People's brains can be tapped in order to boost their confidence, through a technique named decoded neurofeedback, which consists of scanning someone's brain in order to analyze its activity. Then through the means of artificial intelligence, activity patterns suggesting feelings of confidence can be spotted and stimulated.
The research was published in the journal Nature Communications on Dec. 15, and it confirms previous studies that suggested the brain mechanisms that generate the feeling of confidence.
Confidence Stimulated Through Neurofeedback
The same researchers have already published a paper that implies that decoded neurofeedback could be employed in erasing frightening memories, and the current study takes that a step further.
As part of the new research, 17 subjects' brains were scanned, as they completed a perceptual task consisting of figuring out whether a series of dots on a given screen were moving toward left or right. Then the subjects rated their confidence in the choices they made.
The scientists used this method to establish the brain activity patterns that were active during these two tasks and then examined the subjects who responded to have been very confident with their answers. What the team wanted to understand as part of this step is how confidence looks like as a brain activity.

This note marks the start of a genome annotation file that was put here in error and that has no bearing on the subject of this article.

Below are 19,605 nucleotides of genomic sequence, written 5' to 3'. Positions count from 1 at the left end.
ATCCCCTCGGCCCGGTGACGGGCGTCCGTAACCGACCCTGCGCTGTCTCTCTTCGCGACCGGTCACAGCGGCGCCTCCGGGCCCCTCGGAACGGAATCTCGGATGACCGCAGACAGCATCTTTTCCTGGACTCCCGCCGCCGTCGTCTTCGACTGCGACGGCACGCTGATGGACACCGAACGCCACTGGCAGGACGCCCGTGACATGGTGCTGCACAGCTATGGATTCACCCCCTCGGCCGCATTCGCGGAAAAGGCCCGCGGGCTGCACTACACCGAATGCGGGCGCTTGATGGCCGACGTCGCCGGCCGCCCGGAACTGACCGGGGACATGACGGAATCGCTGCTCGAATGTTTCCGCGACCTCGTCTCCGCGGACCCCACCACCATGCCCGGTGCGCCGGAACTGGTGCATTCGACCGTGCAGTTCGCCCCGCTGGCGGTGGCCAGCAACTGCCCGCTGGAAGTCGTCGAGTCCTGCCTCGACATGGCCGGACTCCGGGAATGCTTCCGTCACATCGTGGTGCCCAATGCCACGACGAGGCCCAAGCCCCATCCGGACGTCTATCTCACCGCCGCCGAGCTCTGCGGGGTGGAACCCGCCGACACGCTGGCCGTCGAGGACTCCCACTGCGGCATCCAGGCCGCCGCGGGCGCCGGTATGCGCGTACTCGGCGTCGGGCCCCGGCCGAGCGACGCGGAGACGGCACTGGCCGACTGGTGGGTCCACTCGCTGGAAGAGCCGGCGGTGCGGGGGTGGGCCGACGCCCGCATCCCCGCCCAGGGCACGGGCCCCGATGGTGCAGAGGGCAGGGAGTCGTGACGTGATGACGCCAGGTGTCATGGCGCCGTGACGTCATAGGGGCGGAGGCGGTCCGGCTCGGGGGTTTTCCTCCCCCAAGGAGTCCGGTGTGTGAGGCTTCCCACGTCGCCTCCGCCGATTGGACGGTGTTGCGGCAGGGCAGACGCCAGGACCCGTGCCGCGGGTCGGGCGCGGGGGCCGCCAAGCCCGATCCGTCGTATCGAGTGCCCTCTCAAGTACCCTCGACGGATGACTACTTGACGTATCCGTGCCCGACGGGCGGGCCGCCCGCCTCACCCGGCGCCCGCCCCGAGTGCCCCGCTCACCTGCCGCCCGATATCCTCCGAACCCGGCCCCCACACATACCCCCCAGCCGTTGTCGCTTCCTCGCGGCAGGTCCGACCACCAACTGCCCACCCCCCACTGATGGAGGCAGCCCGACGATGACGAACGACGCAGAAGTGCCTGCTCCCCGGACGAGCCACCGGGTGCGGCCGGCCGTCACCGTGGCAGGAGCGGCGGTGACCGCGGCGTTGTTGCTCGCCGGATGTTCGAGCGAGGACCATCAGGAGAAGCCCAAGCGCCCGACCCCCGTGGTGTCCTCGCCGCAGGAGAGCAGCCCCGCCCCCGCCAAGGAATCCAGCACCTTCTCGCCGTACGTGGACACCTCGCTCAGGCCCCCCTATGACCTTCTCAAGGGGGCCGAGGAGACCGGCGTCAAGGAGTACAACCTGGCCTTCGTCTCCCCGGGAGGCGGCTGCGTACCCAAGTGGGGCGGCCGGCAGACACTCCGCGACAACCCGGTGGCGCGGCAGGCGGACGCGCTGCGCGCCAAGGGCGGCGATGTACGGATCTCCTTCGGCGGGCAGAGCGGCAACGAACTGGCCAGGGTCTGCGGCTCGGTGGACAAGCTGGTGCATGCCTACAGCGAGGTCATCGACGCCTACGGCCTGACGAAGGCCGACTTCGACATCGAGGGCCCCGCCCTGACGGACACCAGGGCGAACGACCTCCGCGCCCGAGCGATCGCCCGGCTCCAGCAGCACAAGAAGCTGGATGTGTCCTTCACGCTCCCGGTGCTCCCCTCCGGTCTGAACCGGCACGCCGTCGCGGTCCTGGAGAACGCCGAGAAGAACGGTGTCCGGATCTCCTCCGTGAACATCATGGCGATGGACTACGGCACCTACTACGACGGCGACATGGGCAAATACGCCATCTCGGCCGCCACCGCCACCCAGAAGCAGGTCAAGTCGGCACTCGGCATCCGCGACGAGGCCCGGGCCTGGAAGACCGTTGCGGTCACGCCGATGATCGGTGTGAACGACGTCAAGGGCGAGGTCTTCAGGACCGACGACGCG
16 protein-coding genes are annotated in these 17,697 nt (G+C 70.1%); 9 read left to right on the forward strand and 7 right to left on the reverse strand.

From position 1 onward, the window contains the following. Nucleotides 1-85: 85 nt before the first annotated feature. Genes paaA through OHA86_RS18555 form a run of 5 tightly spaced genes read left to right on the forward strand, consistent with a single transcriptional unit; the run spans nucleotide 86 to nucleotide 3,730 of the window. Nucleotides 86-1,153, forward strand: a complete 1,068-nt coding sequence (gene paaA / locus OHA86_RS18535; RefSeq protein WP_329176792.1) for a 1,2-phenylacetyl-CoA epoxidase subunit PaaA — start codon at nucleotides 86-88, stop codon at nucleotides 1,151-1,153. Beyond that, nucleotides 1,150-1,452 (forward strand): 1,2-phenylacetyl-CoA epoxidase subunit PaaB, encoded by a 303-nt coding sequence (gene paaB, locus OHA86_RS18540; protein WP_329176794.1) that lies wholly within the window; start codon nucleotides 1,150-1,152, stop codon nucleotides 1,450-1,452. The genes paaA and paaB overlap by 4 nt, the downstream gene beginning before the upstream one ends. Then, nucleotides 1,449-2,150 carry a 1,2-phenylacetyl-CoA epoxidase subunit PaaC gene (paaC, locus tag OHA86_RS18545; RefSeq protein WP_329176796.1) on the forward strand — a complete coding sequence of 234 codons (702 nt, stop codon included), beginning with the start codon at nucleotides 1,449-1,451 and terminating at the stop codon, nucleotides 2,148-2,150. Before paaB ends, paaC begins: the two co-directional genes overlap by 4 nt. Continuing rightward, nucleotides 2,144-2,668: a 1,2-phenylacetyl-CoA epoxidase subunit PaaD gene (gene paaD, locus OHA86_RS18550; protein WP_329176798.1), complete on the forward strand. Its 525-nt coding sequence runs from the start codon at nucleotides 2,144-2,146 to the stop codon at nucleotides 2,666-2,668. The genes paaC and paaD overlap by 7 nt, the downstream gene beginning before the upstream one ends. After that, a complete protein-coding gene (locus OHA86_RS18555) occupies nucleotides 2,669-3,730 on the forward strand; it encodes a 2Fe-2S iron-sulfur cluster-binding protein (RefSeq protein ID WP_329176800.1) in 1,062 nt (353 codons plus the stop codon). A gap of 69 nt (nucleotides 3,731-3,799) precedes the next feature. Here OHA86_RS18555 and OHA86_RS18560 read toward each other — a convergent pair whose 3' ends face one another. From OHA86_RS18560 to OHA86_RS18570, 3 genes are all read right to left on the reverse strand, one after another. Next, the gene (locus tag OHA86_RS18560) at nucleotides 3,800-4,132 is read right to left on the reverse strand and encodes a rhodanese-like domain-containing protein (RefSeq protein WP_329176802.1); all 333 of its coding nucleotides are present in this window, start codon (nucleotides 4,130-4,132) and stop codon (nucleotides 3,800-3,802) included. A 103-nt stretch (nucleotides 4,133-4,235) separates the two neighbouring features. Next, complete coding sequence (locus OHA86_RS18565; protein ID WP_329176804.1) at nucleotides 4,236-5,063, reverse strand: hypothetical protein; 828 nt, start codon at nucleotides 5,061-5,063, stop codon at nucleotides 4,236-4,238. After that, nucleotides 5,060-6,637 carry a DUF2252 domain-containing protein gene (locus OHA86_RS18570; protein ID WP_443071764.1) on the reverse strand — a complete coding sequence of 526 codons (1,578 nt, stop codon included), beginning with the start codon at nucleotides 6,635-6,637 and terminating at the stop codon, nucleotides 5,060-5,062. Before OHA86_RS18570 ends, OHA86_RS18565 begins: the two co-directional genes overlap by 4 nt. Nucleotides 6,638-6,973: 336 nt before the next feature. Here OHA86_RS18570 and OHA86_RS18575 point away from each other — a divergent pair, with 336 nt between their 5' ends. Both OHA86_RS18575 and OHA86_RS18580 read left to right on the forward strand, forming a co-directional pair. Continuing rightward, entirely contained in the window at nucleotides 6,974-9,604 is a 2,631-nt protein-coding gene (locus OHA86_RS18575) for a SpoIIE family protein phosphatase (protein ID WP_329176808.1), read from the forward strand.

After coming to a conclusion, they employed the insight into creating a higher likelihood for this type of brain activity to occur in the future.
Brain Training: Responsive To Stimuli
Further, the subjects of the research had to go through a training session, during which their brains were scanned while they were looking at an image of a white disc. Afterward, the subjects were asked to regulate their brain activity as to make the disc larger. For this step of the process, the subjects were not given any guidelines as to how this should be carried out, and different subjects tried thinking of different strategies to accomplish the task they were given.
The disc grew when the patterns of the subjects' brain activity were similar to the ones the scientists had identified for the participants who were highly confident about their answers during the previous step of the research. The participants whose discs grew were rewarded small amounts of money in real time, which further increased the subjects' confidence in succeeding on the task.
"You can train people to be more confident in making left-right decisions, but that doesn't generalize, necessarily, to any other decision in life," noted Charan Ranganath, one of the study authors.